Injury Prevention for Swimmers!
Swimming is one of the best cardiovascular endurance exercises out there that strengthens the whole body! A lot of land based sport athletes resort to swimming and aquatic exercises even when they are injured or for cross training because it is a low impact sport that can in times of injury for a land based athlete provide a pain-free method for exercise. Because of it’s low impact nature, many people also enjoy swimming as a lifelong sport. Now even though swimming is an amazing sport, it has its own host of common injuries seen in competitive athletes and recreational athletes.
The most common injuries we see in swimming are shoulder, low back, neck and knee. A fun fact--the average high school swimmer performs about 1-2 million strokes a year with EACH arm. That is a lot of repetitions of one specific motion! If you haven’t guessed it yet, the most common causes of injuries in swimming are due to overtraining, poor stroke mechanics, and a sudden increase in workload.
Swimmer’s Shoulder, also known as, shoulder impingement is by far the most common swimming injury we see. Impingement syndrome occurs when the supraspinatus and biceps tendons get inflamed and repetitively aggravated or pinched between the acromion and humeral head during active motion. Often times, impingement is associated with poor posture, increased mobility of the shoulder joint capsule, poor motor control and strength imbalances from a structural standpoint. When imbalances in the body then mix with training errors such as overtraining, overloading, or poor technique, then we tend to see these injuries occur! Swimmer’s shoulder tends to affect freestyle, butterfly, and backstrokers the most. The good news is, these injuries respond very well to scapular stabilization programs and improvement of stroke form and efficient technique.
Lower back pain in swimmers is also quite common. Younger athletes are prone to back pain caused by repetitive stress in the lower back from hyperextension, stress from diving, or underwater kicking. These athletes need a strong focus on core stabilization exercises and core strengthening to help maintain their posture during hours of swimming.
Neck pain in swimmers is common since a HUGE part of the sport involves when and how you breathe. Just like how the shoulders undergo repetitive stress, we have to make sure we have proper positioning and alignment of the head and neck during all strokes too. Ideal positioning with all strokes during swimming reflects our ideal regular standing position on land. During freestyle breathing for instance, we often see people over-rotating or over-extending the neck to breathe which disturbs that proper alignment position. Instead, breathing during freestyle should involve a whole body rotation, and a smaller neck movement to place less stress through both neck shoulder joints. Bilateral breathing is also important to help aid in reducing imbalances through the right and left sides.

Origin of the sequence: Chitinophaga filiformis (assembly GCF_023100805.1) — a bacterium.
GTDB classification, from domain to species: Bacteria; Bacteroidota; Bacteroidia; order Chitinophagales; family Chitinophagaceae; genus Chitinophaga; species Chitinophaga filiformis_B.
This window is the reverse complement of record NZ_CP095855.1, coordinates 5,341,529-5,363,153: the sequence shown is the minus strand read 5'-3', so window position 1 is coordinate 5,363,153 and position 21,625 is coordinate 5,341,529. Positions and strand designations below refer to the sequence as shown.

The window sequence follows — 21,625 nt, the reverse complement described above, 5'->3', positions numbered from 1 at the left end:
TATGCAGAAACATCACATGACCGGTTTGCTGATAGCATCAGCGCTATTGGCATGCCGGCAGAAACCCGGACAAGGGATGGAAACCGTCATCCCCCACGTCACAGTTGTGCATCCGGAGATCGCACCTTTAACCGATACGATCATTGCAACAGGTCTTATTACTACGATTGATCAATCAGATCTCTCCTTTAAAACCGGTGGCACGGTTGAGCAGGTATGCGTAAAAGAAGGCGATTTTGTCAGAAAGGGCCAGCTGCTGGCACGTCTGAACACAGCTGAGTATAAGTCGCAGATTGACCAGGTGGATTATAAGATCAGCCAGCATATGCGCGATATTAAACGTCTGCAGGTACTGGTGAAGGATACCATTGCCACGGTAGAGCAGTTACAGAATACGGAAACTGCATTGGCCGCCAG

(Katie Ledecky showing off great breathing mechanics in Rio!)
Knee injuries are more common in breastrokers since the breaststroke kick mechanics places stress along the medial knee structures such as the MCL, the medial retinaculum and patella. Often times, swimmer’s that experience knee pain with breaststroke commonly have reduced internal rotation and extension mobility of their hips which translates to more stress along the medial knee. A second mechanism can be aberrant patellar tracking which can irritate soft tissue structures and cartilage under the kneecap.
(a good view of how much hip internal rotation is needed in efficient breaststroke kick)
(here is also a good view of proper neutral neck alignment during breaststroke)
As with any types of sports injuries, injury prevention is key! Here are some key methods that can help!
Proper Dynamic warm-up: joints and tissues function better when they are properly prepped for the 2 hour practice you have coming up! (Here is Michael Phelp’s doing his signature arm flap warmup pre-race! See? Olympians have to warm up too!!)
2. Dry Land and Strength training: dry land strengthening not only improves your power in the pool, but it helps to stabilize the joints that you repetitively use during practice, promotes good postural awareness and strength so that you don’t end up with repetitive stress injuries!
(Missy Franklin rocking some side planks during dry land practice!)
3. Flexibility and stretching: swimmers tend to have too much mobility in certain joints like the shoulders, and too little mobility in places like the hips and thoracic spine!
4. Stroke technique and mechanics: efficient technique leads to less injury and quicker speed!
If you or your swim team would like some help with swimming injuries, injury prevention, injury screens, or a strength and flexibility workshop, please reach out so we can help (617.618.9290 or firstname.lastname@example.org)!
Violet Chang, PT, DPT, OMT
Graston Technique Certified
Girl Fit Physical Therapy